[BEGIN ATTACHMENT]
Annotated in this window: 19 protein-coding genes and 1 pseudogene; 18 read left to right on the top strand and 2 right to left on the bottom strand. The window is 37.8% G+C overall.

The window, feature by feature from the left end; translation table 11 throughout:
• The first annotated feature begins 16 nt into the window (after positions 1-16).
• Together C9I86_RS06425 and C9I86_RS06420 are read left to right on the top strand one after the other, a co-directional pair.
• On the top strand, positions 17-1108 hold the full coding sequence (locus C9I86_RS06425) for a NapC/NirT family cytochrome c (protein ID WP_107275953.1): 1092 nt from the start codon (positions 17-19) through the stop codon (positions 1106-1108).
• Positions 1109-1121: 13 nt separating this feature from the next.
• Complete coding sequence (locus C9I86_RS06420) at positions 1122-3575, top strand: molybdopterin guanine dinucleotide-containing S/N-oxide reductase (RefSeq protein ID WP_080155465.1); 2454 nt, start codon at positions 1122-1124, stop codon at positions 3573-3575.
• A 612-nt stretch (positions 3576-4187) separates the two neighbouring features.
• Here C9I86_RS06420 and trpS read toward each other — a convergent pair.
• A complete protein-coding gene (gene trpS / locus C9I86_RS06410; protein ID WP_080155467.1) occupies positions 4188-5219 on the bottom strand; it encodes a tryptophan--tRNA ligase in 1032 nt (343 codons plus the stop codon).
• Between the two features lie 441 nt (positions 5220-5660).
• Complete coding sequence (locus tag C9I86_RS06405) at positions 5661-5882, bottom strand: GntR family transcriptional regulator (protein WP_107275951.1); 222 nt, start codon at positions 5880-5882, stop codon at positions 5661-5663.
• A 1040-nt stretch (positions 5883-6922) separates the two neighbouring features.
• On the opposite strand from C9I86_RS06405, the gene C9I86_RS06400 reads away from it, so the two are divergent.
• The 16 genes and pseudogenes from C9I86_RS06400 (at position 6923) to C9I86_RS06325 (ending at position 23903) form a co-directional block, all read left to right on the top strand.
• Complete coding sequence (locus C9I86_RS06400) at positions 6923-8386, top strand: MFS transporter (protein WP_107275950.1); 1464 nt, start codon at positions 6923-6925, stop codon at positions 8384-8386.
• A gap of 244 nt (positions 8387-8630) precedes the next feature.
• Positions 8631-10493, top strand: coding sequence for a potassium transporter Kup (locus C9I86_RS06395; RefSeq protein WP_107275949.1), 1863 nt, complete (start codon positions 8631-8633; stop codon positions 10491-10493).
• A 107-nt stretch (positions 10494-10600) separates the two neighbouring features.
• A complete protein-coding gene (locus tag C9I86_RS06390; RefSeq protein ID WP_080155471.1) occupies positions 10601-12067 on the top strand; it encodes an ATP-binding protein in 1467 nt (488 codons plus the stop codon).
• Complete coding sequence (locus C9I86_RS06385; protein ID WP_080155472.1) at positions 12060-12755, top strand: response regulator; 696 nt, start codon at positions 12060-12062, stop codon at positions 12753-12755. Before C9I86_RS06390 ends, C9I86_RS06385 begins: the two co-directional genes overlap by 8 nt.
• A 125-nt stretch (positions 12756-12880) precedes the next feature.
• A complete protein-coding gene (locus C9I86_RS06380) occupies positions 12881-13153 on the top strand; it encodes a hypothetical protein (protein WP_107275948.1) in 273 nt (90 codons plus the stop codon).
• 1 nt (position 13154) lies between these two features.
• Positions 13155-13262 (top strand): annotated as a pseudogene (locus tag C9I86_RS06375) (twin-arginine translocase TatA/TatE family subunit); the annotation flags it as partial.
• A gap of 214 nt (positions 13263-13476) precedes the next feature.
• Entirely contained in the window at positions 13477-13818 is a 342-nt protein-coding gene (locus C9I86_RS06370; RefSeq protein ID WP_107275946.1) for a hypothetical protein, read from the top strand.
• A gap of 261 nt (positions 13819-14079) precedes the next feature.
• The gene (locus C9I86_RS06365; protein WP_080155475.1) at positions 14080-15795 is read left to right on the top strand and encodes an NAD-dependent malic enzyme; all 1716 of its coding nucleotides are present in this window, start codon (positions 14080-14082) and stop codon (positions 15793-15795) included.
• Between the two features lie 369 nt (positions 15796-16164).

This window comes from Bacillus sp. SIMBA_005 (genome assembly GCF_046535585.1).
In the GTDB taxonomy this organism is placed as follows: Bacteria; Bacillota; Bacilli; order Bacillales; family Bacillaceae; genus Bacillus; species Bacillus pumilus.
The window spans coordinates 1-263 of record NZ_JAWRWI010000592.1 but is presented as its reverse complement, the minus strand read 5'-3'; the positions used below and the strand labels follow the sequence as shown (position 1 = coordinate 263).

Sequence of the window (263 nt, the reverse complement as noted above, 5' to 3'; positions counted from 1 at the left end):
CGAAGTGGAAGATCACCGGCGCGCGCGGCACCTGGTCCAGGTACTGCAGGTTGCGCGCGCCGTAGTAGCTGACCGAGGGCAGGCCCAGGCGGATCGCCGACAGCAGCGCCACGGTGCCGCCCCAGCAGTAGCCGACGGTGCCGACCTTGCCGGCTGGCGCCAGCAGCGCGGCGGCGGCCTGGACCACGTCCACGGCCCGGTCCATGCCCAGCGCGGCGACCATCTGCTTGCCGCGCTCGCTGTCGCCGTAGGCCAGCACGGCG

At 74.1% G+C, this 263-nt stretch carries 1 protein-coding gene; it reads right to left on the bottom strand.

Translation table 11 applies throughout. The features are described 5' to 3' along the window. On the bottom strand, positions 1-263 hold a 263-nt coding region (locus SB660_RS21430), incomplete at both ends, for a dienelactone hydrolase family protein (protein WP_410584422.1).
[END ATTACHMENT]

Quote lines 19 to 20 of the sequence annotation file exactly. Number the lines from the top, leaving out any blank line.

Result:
• A 107-nt stretch (positions 10494-10600) separates the two neighbouring features.
• A complete protein-coding gene (locus tag C9I86_RS06390; RefSeq protein ID WP_080155471.1) occupies positions 10601-12067 on the top strand; it encodes an ATP-binding protein in 1467 nt (488 codons plus the stop codon).